“Worthy are You to take the book and to break its seals, for You were slain, and purchased for God with Your blood men from every tribe and tongue and people and nation.” – Revelation 5:9 (NASB)
I have long been troubled by the fact that many of my black brothers and sisters, under the guise of “social justice”, have been quick to conjure up – whether past or present – the sins of white people as if to imply that we ourselves are clean.
We are not clean.
No one is (Romans 3:23).
But the question of which ethnicity – blacks or whites – is more worthy to “cast the first stone” is not even the issue (nor has it ever been).
What is the issue is that God did for each of us that which He was not obligated to do.
He sent His only begotten Son, Jesus Christ, into a world ravaged by sin so that sinners like you and me – of every ethnicity – would be eternally rescued from the wrath of a holy and righteous God (Acts 17:26-27; 1 Thessalonians 1:10; Revelation 5:9).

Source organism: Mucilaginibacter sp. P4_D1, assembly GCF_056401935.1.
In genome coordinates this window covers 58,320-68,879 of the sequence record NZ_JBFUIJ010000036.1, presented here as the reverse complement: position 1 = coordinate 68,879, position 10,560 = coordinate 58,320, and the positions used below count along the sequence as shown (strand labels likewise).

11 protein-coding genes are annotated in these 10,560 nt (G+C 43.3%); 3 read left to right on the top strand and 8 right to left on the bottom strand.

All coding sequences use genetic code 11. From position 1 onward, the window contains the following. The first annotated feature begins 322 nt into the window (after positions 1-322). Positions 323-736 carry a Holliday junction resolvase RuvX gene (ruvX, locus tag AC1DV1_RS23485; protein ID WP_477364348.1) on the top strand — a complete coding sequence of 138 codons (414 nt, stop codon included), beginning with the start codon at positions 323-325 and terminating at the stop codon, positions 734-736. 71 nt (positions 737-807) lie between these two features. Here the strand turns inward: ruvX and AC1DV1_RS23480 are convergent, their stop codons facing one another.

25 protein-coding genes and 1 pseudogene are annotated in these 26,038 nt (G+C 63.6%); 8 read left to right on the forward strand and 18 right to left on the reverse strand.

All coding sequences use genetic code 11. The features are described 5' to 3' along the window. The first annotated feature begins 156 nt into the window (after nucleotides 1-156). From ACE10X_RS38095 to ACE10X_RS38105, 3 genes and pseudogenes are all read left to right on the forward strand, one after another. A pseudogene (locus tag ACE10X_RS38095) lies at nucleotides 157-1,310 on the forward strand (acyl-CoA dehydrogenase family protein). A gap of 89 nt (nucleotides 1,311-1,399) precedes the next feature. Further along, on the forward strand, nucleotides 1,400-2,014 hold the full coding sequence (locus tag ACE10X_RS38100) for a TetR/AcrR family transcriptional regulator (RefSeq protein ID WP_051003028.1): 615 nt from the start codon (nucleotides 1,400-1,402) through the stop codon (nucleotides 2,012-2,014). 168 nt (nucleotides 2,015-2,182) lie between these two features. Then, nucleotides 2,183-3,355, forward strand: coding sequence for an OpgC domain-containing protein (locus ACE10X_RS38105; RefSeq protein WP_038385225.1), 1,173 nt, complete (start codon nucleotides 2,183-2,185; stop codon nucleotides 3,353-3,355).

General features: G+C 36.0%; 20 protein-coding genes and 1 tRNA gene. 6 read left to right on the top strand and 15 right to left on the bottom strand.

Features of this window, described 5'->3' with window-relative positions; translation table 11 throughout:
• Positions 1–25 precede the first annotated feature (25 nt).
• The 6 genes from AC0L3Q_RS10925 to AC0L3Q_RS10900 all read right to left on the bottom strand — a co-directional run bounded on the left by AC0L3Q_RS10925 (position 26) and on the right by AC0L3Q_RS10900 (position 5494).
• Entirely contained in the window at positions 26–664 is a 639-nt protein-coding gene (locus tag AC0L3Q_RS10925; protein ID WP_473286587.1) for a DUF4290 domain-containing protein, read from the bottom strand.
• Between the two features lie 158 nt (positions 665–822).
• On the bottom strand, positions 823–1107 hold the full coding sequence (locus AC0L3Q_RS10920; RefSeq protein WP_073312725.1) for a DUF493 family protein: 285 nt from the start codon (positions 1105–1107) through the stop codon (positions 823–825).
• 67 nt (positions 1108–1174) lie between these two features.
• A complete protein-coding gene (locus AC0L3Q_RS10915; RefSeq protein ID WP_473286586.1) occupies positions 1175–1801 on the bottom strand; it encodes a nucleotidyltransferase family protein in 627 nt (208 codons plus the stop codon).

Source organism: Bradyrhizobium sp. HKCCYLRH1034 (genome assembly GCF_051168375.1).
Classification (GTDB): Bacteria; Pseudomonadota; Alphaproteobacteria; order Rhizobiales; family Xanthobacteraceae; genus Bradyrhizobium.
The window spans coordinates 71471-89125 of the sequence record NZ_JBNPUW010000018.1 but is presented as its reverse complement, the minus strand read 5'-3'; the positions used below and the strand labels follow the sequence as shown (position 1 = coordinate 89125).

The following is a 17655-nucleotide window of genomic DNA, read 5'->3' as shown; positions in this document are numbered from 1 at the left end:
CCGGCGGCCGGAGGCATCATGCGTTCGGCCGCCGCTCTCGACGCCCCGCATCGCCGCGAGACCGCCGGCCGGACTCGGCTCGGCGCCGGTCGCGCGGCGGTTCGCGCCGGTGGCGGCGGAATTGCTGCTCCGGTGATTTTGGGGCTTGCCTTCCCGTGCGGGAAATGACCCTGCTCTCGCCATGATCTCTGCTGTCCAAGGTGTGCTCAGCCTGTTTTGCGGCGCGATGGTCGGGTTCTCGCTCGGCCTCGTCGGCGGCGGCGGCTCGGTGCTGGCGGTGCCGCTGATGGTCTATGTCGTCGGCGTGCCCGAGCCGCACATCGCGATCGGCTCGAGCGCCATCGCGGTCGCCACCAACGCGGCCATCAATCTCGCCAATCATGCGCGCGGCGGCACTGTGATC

It is not melanin that makes Jesus the Messiah.
Regardless how Christianity might have been used in the past, or even today for that matter, it is an egregious sin against God to take the One in whose image we are all created and remake Him in our own image.
To do so is nothing more than identity theology.
And identity theology is nothing less than idolatry.
Darrell B. Harrison is a Reformed Baptist, theologian, U.S. Army veteran, and blogger. He blogs at JustThinking.me.
The views expressed in opinion articles are solely those of the author and are not necessarily either shared or endorsed by Black Community News.